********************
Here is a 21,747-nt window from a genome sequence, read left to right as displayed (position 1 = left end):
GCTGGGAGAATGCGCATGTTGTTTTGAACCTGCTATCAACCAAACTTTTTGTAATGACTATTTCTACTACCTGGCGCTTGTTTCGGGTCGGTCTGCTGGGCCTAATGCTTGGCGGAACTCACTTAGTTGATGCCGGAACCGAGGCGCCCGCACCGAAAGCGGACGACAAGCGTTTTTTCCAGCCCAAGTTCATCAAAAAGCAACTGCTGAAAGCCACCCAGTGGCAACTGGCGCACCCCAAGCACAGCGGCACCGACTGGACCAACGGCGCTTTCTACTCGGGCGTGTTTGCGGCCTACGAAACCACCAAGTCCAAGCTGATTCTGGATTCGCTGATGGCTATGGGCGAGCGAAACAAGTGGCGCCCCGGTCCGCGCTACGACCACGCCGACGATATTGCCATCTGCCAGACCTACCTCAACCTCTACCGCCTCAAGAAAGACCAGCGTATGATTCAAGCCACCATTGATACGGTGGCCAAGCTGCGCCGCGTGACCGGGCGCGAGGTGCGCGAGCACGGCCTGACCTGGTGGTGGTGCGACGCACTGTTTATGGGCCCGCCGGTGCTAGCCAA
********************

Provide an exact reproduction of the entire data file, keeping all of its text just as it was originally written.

Here is a 21,747-nt window from a genome sequence, read left to right as displayed (position 1 = left end):
GCTGGGAGAATGCGCATGTTGTTTTGAACCTGCTATCAACCAAACTTTTTGTAATGACTATTTCTACTACCTGGCGCTTGTTTCGGGTCGGTCTGCTGGGCCTAATGCTTGGCGGAACTCACTTAGTTGATGCCGGAACCGAGGCGCCCGCACCGAAAGCGGACGACAAGCGTTTTTTCCAGCCCAAGTTCATCAAAAAGCAACTGCTGAAAGCCACCCAGTGGCAACTGGCGCACCCCAAGCACAGCGGCACCGACTGGACCAACGGCGCTTTCTACTCGGGCGTGTTTGCGGCCTACGAAACCACCAAGTCCAAGCTGATTCTGGATTCGCTGATGGCTATGGGCGAGCGAAACAAGTGGCGCCCCGGTCCGCGCTACGACCACGCCGACGATATTGCCATCTGCCAGACCTACCTCAACCTCTACCGCCTCAAGAAAGACCAGCGTATGATTCAAGCCACCATTGATACGGTGGCCAAGCTGCGCCGCGTGACCGGGCGCGAGGTGCGCGAGCACGGCCTGACCTGGTGGTGGTGCGACGCACTGTTTATGGGCCCGCCGGTGCTAGCCAA